Douarnenez, is a commune in the Finistère department in Bretagne in north-western France.

It lies at the mouth of the Pouldavid Estuary on the southern shore of Douarnenez Bay in the Atlantic Ocean, 25 kilometres (16 mi)(15 miles) north-west of Quimper. The population in 1999 was 15,827, a decrease over previous counts. It still has fish canning facilities (sardines and mackerel) although sardine fishing, for which the town became famous, has fallen off in recent years. Increasingly, Douarnenez has become an attraction for tourists, not only in view of its pleasant location and warm climate but because of its marinas, its maritime museum, its regattas and its sandy beaches. The island of Tristan off Douarnenez has a mysterious past, linked as it is to the legend of Tristan and Iseult.

The fishing history of Douarnenez goes back to Gallo-Roman times when, as archeological finds demonstrate, fish were salted along the cliffs of Plomarc’h. In the years before the French revolution, sardines became the driving force for the local economy, culminating in huge fishing and canning activities at the beginning of the twentieth century. The strikes in the 1920s in favour of better working conditions for the factory women or Penn Sardin were the main reason why Douarnenez became one of the first communist municipalities in France. Today, the canning trade continues although most of the fish are brought in from other ports. Douarnenez is still a centre of boat building and repair work.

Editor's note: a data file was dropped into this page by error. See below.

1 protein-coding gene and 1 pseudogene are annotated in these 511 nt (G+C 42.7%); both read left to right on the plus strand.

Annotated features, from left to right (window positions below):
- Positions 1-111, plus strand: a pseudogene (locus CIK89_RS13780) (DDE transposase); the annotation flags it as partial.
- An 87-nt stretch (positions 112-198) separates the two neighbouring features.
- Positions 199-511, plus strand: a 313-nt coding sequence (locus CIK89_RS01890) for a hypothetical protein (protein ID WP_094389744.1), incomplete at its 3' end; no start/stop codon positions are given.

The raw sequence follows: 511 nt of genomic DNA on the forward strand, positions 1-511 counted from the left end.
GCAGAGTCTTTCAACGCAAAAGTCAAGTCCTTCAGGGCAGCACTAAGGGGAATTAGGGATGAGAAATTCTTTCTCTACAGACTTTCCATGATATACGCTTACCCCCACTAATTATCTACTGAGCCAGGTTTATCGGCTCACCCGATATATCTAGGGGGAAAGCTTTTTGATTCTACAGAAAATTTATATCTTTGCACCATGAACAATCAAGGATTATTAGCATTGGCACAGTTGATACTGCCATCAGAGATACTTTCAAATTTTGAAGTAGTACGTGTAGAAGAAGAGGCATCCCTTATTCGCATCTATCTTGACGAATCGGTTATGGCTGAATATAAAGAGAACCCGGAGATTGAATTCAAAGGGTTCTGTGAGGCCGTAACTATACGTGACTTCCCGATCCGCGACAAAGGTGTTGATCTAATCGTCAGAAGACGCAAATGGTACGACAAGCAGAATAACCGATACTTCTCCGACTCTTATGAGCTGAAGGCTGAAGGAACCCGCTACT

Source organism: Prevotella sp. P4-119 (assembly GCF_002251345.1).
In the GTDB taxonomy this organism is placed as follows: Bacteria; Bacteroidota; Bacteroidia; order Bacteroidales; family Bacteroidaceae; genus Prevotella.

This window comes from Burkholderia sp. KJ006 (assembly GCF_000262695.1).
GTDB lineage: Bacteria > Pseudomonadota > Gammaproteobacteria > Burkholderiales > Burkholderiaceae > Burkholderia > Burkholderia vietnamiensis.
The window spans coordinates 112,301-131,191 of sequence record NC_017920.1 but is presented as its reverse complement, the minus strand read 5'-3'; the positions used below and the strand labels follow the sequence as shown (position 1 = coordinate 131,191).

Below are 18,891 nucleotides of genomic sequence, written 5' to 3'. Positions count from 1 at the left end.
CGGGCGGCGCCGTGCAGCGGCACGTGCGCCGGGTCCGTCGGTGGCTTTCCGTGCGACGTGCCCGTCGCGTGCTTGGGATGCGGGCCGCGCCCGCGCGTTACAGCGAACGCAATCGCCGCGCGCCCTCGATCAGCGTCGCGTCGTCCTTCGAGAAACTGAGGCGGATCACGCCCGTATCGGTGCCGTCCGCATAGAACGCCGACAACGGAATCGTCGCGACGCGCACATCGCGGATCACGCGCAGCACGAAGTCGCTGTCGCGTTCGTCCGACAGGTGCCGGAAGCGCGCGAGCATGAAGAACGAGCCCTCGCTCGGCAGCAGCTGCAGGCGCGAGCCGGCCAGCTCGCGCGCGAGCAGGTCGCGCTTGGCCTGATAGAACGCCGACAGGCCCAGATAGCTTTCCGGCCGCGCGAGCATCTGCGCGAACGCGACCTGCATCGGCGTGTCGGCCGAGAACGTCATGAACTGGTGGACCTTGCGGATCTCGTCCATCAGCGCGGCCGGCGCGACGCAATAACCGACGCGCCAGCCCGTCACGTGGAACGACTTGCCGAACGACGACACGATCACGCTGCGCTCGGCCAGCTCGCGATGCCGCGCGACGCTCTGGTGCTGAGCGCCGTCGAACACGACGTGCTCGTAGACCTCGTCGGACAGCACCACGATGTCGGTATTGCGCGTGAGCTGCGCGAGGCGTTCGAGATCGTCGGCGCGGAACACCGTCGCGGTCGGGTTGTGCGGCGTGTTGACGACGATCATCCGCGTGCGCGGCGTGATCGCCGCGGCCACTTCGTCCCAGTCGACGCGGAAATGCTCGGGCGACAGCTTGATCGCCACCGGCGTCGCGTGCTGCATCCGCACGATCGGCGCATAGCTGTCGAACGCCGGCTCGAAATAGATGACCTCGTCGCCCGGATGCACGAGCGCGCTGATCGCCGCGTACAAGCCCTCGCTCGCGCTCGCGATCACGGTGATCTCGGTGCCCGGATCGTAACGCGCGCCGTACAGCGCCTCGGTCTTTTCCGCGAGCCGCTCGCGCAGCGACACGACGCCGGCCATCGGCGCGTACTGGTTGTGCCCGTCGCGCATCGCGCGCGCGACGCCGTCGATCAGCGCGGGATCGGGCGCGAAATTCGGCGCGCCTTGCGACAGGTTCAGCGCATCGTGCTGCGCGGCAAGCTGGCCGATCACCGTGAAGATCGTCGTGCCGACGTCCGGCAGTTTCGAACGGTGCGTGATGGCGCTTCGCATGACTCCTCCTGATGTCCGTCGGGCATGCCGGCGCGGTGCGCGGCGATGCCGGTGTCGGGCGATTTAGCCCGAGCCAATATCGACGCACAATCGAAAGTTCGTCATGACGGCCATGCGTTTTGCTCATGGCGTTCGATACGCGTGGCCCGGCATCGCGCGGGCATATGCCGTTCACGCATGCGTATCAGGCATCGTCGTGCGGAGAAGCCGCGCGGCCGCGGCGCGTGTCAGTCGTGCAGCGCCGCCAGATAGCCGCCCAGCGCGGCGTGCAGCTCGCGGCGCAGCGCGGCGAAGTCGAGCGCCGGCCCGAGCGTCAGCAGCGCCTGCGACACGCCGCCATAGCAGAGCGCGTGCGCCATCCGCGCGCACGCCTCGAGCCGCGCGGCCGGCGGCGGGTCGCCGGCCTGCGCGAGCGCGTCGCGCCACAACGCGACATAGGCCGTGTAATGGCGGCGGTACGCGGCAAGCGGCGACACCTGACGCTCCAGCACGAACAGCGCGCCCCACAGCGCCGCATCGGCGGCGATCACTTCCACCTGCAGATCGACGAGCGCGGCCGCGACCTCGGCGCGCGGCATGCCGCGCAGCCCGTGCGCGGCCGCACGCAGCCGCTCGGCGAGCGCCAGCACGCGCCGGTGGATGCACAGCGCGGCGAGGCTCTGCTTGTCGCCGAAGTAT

The town centre is located at the top of a peninsula separating the Port of Rosmeur on the eastern side from Port Rhu to the west. The steep, narrow cobbled streets which climb up to the town have changed little over the past century, revealing a wide range of places of interest, including old chapels, the Halles or covered market and unspoilt houses once inhabited by local fishermen.

The main square is not only the site of the local market but is the focus of shopping, banking and the local economy. There are a number of hotels and restaurants here as well as the post office and the tourist office.

Perhaps the most picturesque part of the town is the road along the sea front at the Port of Rosmeur which is lined with cafés and restaurants specialising in seafood.

For further information visit the Crozon Commune Office at